Hey, reporters, we have a few things in common

By Erik Arvidson

A few years ago when I was a reporter snooping around Boston covering the political beat and thinking about crossing over and starting a career in PR, a few nagging concerns were holding me back. I really had no idea what PR people did day to day, except for what a few colleagues who had made the same move told me. Would my skills and experience translate?

Fast forward to today, as I’m about to hit my four-month mark at Matter, having also been the in-house PR guy for a Boston telecom company for two-plus years, I’m happy to say it is what I’d hoped for.
In fact, the more I think about it, the more it seems PR people and journalists have in common.

A few examples:

  • Solid writing: Our team at Matter is fanatical about combing through every piece of communication for AP style consistency, brevity, eliminating jargon, etc. Good writing is no less an essential quality of PR people than it is of journalists. To use a baseball analogy, this is like a shortstop needing to be handy with the glove;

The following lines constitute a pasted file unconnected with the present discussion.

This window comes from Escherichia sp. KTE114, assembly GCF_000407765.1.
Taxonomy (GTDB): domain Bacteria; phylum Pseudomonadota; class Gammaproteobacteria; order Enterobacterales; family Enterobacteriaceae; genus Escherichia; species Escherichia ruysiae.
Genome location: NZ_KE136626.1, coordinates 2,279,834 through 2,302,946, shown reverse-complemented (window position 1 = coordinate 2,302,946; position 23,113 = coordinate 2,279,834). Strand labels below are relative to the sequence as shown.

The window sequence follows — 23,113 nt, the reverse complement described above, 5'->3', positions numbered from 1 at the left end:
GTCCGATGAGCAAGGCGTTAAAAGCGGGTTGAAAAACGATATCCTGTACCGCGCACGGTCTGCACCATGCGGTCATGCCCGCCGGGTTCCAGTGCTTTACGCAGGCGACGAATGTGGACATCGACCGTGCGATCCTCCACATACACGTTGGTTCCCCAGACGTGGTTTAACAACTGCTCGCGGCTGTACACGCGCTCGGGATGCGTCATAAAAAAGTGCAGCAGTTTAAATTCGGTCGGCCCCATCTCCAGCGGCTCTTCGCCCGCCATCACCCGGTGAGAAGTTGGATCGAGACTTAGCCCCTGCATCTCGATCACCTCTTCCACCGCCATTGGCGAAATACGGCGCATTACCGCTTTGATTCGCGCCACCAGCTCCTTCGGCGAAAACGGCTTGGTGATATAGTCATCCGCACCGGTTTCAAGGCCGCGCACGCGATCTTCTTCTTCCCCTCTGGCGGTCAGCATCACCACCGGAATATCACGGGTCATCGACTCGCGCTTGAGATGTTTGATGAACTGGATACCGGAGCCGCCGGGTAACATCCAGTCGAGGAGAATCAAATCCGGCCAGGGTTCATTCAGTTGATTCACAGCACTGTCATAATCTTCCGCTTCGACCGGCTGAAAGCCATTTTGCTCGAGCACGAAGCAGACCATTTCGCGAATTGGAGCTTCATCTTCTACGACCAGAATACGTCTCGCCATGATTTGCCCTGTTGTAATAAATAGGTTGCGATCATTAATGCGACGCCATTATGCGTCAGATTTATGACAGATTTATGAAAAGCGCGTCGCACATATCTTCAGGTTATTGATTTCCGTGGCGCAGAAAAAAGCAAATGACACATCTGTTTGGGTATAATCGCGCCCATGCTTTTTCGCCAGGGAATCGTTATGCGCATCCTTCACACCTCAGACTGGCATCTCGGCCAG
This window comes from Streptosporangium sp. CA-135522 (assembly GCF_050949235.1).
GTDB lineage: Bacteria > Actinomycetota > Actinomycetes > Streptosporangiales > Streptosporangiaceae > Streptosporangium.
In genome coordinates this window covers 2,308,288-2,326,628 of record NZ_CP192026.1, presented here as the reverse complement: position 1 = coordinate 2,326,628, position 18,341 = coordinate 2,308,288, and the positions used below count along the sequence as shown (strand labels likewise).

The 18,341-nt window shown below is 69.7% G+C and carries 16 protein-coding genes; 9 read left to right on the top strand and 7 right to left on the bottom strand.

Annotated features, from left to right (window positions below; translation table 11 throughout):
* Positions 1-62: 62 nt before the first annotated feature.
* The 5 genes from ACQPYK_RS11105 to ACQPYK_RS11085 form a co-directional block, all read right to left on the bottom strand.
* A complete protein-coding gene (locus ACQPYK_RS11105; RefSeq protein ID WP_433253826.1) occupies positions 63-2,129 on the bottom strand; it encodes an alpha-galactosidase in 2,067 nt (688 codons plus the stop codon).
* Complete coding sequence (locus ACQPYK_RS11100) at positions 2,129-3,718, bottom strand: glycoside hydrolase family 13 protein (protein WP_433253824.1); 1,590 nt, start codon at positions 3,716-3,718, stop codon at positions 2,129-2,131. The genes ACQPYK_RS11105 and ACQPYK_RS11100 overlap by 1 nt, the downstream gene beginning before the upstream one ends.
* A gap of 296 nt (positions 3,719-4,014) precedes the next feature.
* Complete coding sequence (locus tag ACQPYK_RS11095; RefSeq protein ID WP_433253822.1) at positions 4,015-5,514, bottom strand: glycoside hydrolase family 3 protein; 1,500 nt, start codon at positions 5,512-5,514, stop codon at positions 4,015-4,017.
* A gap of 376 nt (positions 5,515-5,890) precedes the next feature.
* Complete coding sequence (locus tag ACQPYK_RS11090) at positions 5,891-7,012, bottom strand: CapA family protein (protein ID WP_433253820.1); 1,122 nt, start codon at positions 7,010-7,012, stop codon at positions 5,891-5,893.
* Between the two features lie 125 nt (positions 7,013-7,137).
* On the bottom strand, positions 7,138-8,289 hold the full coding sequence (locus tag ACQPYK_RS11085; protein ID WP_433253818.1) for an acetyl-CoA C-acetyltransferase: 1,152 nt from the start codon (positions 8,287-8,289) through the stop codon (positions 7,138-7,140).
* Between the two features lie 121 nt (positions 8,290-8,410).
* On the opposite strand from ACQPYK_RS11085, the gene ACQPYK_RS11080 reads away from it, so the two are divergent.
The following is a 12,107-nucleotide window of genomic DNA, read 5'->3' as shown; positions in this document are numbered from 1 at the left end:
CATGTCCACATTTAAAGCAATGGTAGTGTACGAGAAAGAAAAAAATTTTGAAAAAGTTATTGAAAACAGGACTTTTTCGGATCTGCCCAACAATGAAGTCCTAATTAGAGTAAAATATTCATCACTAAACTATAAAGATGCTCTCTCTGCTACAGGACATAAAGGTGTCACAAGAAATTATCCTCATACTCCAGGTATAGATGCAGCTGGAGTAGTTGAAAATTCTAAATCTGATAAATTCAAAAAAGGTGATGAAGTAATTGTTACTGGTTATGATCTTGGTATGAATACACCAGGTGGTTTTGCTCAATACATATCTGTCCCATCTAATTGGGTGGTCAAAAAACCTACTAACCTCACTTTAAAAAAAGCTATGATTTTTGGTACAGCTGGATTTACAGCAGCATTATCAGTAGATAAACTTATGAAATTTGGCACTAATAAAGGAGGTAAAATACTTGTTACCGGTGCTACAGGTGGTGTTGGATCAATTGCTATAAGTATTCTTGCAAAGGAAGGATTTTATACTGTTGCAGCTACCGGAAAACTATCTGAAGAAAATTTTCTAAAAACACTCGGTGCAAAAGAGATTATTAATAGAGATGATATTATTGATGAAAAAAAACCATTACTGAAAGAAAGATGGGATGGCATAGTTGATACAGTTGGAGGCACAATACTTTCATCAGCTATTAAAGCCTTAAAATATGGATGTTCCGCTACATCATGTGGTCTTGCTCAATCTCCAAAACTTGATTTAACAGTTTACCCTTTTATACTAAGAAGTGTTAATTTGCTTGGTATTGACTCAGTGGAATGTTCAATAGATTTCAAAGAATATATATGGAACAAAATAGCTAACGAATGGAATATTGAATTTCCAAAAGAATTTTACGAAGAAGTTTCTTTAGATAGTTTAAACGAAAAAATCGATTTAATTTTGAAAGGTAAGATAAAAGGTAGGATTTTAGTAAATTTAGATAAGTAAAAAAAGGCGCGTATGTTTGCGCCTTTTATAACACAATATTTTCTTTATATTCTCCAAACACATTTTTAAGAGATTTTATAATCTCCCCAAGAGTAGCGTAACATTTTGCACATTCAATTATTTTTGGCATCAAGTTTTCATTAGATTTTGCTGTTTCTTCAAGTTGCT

• Thriving on deadlines and competitive pressures: Our team has a fear of missing deadlines for anything client-related similar to Superman’s mortal dread of Kryptonite, and we feel there should be something like a Constitutional amendment guaranteeing our clients are covered in every industry roundup;
  • Committed to research: Our team is always looking for scraps of information, trends and editorial changes in focus to take advantage of, wrap into compelling pitches, and leverage to position our clients as insightful thought leaders;
  • Passionate about news: If there was one thing I hated as a reporter it was the stale, lame pitch. Happy to say everyone here at Matter knows their pubs inside and out – from the deepest drilling trades to the mainstream consumer mags.

And switching from impartial reporter to PR person turned out to be the easy part. As PR practitioners, we need to look at our clients and their competitive markets objectively. Our clients don’t come to us because they like to hear what they say echoed back to them. In addition to being their best champion, they need rational counsel from us to help tackle their business challenges.

So to my friends in journalism, I say, “We’re more like you than you think.” (Insert evil-sounding chuckle).